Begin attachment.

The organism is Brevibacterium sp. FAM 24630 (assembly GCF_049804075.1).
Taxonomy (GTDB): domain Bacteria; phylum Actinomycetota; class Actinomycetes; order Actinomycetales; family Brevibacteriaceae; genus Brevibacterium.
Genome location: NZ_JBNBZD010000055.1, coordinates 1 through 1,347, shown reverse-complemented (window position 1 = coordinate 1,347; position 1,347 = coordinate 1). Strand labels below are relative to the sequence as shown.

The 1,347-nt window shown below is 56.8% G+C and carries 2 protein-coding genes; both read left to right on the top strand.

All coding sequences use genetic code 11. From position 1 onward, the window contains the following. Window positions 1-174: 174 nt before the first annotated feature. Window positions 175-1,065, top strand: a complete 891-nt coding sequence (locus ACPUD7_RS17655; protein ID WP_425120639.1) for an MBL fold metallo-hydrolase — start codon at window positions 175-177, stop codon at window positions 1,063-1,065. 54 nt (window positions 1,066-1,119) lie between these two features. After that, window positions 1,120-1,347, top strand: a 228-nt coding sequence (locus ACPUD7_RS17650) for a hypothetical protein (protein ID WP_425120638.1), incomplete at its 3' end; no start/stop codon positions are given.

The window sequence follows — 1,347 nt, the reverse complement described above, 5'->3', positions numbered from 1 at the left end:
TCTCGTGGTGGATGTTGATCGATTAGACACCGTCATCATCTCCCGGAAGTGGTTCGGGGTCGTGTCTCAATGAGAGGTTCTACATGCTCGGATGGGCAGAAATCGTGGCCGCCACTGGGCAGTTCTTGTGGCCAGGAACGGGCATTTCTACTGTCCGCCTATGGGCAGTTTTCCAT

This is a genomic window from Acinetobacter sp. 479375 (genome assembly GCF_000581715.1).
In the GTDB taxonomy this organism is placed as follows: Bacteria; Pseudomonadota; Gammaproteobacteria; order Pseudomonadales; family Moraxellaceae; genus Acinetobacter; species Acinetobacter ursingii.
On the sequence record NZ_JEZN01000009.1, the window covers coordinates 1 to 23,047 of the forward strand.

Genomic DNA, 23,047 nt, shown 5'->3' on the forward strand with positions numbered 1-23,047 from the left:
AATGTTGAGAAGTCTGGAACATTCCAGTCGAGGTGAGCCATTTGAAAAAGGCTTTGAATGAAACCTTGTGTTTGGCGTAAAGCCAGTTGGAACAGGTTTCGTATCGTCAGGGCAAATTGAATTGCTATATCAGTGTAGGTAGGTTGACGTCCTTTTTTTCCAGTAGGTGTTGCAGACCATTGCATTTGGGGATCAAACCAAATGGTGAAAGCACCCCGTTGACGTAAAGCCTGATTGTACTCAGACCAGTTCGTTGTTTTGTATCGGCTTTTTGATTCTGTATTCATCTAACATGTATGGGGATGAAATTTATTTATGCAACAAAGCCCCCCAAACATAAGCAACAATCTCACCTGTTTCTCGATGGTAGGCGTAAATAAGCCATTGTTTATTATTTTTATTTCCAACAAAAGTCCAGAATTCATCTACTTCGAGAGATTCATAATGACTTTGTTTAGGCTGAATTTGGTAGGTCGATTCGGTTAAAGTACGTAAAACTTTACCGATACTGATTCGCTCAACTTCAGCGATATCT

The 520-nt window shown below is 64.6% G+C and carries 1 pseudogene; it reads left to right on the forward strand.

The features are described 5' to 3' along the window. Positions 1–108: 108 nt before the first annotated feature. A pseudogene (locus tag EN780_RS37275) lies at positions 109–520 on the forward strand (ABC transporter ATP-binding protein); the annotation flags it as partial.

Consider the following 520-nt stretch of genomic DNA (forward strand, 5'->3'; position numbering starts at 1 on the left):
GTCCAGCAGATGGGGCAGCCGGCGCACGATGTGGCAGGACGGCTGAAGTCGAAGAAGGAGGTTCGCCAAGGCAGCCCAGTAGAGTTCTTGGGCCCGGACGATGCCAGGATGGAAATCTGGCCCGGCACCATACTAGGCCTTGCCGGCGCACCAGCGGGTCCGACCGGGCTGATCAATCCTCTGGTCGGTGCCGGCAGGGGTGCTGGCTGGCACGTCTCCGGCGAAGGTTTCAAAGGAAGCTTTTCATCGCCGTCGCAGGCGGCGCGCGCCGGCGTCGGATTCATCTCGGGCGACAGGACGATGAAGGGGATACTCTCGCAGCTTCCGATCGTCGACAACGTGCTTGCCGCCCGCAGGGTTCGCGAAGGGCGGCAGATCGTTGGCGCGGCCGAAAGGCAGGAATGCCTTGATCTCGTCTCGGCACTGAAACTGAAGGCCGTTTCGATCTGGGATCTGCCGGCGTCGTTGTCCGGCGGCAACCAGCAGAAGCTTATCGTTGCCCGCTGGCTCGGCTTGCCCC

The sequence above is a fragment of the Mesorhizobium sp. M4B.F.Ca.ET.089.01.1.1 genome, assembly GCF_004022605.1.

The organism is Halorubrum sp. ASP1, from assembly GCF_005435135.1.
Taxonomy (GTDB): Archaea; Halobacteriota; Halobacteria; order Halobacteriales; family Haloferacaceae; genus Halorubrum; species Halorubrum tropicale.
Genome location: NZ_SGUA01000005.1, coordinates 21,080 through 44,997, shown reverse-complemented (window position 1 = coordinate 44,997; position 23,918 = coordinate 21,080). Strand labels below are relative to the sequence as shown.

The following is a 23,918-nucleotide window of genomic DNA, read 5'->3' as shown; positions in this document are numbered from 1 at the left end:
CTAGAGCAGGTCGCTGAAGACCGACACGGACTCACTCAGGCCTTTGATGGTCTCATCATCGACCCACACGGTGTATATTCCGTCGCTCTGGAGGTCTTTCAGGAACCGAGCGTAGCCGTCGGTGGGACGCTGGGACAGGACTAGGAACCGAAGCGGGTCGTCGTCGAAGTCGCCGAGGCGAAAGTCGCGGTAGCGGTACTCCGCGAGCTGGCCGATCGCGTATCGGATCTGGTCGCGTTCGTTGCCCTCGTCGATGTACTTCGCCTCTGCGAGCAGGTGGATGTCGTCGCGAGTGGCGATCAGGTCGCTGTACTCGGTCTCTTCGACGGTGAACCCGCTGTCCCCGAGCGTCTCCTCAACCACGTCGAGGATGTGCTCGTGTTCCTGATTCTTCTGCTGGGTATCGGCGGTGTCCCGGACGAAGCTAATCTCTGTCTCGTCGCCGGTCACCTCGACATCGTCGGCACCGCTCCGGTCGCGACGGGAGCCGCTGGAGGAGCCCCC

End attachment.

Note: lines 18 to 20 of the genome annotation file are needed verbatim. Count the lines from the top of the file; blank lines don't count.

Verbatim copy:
The organism is Halorubrum sp. ASP1, from assembly GCF_005435135.1.
Taxonomy (GTDB): Archaea; Halobacteriota; Halobacteria; order Halobacteriales; family Haloferacaceae; genus Halorubrum; species Halorubrum tropicale.
Genome location: NZ_SGUA01000005.1, coordinates 21,080 through 44,997, shown reverse-complemented (window position 1 = coordinate 44,997; position 23,918 = coordinate 21,080). Strand labels below are relative to the sequence as shown.